4690, 4692, 6271, 6273, , 6072, 6074. letics meeting. Mashburn; num-
THIRTY-FIRST RACE ber two, American was held by

Prize Tieket No. time Laing but to every %,

tnd ‘t3a spo. recor Rhoden World’s 400 metre

ard Sage 800.20 holder could eran pass

at a "9 Pearman — despite desperate

un Las 19.09 OE sitet Ree aa And

itn sete 10.90 to Seaton elas Mal

ro 20 Beem catrese tp ioe Whitheld in the final 440 yards,

$5.00 each i” panes 2H of ise ame, Nos
0458, 0460, 4562, 4726, 4728. @ On page il



B.T.C. Summer Meeting

HORSES DRAWN

No. Horse Pts, Place Amount runs.
Some ike "Sets Central Lancash
180 entra neashire League
DD 0600 Cardinal 10 3rd 13,860 .
DD 9756 Abu-Ali 9 4th & 5th A_ fine all-round performance
AAA 4342 Joan’s Star 9 divide 6,160 by Frank Worrell earned Radcliffe
U 3397 Apple Sam 8 6th, 7th, 8th a victory over Middleton, He dis- |
N 5903 Bright Light 8 and 9th 3,080 missed six of the Middleton bats-
5678 Seedling 8 divide men for 59 runs but despite this,
JJ 8155 March Winds 8) the side fotalled 165. Batting

66 other horses divide $466.66 each
B 7356 Apronusk; 6999 Vectis.
E 1833 Jealousy
8059 Howitzer

F 7220 Dim View;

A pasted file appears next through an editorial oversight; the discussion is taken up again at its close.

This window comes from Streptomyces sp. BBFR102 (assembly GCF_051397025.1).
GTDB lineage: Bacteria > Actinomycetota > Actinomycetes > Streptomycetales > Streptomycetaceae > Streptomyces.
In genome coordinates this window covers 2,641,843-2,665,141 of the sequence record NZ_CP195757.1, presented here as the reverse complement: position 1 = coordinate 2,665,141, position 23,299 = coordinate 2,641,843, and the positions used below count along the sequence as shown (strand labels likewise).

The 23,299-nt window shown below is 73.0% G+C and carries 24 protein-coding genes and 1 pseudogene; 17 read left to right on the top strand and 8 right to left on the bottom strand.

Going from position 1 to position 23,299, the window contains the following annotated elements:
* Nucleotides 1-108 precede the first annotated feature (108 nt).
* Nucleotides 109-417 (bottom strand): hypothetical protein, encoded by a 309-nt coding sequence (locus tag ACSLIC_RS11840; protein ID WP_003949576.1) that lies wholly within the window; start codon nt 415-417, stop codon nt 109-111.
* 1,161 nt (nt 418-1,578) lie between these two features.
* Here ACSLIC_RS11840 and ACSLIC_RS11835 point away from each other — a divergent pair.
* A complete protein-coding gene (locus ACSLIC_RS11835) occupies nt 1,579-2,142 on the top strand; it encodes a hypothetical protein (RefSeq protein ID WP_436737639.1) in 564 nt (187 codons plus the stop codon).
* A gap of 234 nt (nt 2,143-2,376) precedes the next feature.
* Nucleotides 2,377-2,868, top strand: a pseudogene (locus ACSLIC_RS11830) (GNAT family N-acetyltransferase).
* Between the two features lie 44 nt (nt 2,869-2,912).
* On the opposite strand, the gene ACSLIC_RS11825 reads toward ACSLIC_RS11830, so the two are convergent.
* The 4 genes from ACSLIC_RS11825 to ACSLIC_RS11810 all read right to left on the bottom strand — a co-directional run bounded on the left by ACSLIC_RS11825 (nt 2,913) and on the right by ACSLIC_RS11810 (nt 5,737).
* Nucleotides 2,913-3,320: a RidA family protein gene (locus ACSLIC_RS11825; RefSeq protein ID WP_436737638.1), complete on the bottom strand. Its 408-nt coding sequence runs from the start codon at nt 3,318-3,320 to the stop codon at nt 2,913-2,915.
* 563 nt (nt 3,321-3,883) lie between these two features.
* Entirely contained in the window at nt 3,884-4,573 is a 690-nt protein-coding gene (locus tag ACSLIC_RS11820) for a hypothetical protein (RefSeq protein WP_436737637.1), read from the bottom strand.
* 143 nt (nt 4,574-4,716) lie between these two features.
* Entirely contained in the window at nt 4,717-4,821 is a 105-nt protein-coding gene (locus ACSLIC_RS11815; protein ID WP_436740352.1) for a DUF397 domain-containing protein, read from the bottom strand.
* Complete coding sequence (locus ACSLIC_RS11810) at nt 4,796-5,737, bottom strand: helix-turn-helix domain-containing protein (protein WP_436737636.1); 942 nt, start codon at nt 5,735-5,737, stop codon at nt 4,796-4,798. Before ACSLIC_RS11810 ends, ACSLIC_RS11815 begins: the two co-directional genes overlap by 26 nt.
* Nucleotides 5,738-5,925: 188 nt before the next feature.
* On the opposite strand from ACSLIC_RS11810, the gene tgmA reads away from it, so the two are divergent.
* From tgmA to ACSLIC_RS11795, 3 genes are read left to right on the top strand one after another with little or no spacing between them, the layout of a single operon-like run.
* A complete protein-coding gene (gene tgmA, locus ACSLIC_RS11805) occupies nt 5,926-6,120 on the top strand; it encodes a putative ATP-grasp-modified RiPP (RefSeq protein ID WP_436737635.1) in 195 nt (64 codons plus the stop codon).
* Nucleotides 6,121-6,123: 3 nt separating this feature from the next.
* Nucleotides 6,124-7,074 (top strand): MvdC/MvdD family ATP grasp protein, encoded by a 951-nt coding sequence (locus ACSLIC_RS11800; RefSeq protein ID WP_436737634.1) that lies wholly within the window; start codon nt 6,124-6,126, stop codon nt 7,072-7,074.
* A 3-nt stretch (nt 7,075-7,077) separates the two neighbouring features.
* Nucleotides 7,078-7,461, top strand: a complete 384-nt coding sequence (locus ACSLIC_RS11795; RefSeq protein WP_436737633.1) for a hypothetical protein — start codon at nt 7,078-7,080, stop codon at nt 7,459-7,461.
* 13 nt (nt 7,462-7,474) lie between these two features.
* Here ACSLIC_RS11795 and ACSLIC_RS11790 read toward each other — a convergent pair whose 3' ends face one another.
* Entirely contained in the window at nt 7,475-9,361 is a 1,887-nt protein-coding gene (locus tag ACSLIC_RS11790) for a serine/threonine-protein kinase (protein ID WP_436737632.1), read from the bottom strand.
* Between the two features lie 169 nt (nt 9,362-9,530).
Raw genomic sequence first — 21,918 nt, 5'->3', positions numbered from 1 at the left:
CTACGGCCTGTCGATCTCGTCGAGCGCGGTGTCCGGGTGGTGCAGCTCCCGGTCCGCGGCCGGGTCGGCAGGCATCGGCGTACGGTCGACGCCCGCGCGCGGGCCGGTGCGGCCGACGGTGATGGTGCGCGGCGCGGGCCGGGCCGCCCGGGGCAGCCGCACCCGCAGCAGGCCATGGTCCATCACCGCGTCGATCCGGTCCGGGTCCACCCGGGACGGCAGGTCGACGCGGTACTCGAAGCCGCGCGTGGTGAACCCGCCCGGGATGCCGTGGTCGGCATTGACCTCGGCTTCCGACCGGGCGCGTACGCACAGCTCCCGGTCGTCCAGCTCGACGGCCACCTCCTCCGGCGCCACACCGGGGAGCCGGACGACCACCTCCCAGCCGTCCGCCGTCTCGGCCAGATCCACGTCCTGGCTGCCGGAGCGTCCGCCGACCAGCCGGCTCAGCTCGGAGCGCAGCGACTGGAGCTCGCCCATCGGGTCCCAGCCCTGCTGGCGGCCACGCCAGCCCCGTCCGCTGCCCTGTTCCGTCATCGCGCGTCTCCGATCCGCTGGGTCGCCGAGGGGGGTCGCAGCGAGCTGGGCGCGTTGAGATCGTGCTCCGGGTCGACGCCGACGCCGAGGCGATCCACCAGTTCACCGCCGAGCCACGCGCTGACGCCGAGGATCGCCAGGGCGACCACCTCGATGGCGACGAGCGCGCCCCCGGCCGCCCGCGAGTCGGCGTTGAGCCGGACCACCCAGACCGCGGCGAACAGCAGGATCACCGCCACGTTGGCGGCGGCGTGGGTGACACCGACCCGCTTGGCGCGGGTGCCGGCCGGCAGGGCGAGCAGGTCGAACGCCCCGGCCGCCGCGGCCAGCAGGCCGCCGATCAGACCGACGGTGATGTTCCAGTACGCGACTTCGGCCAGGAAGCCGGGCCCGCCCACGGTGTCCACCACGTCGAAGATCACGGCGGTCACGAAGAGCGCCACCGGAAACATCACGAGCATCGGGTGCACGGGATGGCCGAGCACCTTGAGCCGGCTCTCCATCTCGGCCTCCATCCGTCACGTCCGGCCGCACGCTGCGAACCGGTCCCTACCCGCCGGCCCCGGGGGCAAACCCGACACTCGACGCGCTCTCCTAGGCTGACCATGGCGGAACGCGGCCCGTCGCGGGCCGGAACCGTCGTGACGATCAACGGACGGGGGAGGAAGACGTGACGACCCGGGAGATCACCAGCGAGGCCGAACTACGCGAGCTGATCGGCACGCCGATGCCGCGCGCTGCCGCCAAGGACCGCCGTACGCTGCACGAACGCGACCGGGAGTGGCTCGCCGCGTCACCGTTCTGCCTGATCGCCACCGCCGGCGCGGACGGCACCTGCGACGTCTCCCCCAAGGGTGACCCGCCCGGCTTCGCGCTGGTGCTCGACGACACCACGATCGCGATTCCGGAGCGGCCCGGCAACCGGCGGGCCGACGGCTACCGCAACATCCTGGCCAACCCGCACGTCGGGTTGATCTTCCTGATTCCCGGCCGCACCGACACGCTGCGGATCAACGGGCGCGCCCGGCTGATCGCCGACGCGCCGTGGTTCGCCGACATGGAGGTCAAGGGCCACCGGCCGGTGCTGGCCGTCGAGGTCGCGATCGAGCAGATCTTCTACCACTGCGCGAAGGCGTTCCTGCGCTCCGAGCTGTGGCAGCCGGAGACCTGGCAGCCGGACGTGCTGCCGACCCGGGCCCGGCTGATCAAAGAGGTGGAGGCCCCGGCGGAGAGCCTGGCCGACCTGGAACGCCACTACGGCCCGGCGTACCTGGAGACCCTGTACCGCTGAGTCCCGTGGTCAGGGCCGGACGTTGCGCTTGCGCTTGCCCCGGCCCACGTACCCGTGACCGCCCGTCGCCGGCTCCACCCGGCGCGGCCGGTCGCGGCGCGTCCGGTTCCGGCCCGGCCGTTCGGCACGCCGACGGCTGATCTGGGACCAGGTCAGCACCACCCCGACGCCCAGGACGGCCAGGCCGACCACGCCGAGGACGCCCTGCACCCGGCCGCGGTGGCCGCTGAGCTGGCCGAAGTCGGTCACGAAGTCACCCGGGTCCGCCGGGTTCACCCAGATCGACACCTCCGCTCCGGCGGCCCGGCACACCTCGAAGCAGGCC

3338 Sheet Arrow; 5648 Stirling Flush

H 1494 Flieuxce;
M 8842 Watercress
N 5903 Bright Light; 2586 Magic Gaye; 3967 Colleton.
P 9716 Slainte; 2487 Faerie Queene; 5678 Seedling
1520 po ge 5476 May Day
Q 0210 6686 Notonite.
S 3921 Spear ee cite
U 3397 Apple Sam.
V 2601 Gavatte; 1144 Miracle.
W 0621 Rambler Rose.
X 8837 Doldrum; 2642 First Admiral.
BB 9811 Flying Dragon.
CC 0098 Landmark.

DD 0600 Cardinal; 1135 Fire Lady; 4070 Mary Ann; 9756 Abu-

1. MARCH WINDS: b.g. O.T.C.-April 11th, 111 lbs. Mr. U. J. Ali; 3575 The Thing.
Parravicirio, ar es: EE 0167 Baby Girl
2. RAMBLER ROSE: b.f. Burning Bow-Rose, 115 lbs. Mr. V. GG 0573 Tiberian Lady.
Chase. CHolder) HH 4906 Viceroy,
3. CARDINAL: br. g. O.T.C.-April 11th, 127 lbs., Mr. J. W. JJ 8155. March Winds.
Chandler. (Crossley) . LL 9235 Demure.
ALSO RAN: Caprice (96 + 7 Ibs., Lutchman); Betsam (121 lbs., MM 8385 Soprano; 5543 Careful Annie; 5933 Racton
Newman) . NN 3506 Red Cheeks.
TIME: 1.11. OO 0619 Dashing Princess; 7596 Pe Wine.
a byt tae i $4.58. Place: $1.48, $1.44. PP 8068 Darham Jane; 6128 Belle Surprise,
FORECAST: 44. SS 7665 WHarroween; 6447 Rebate.
START: FINISH: Comfortable: 1% lengths, 2 lengths TT 4901 Mrs. Bear.
TRAINER: Mr. R. H. Mayers. UU 2211 Lunways; 1183 Sweet Rocket; 3622 Apollo;
3ist Race: CARLISLE HANDICAP, Class “A” and “B” Only $1,000 vy 996; eat Caprice.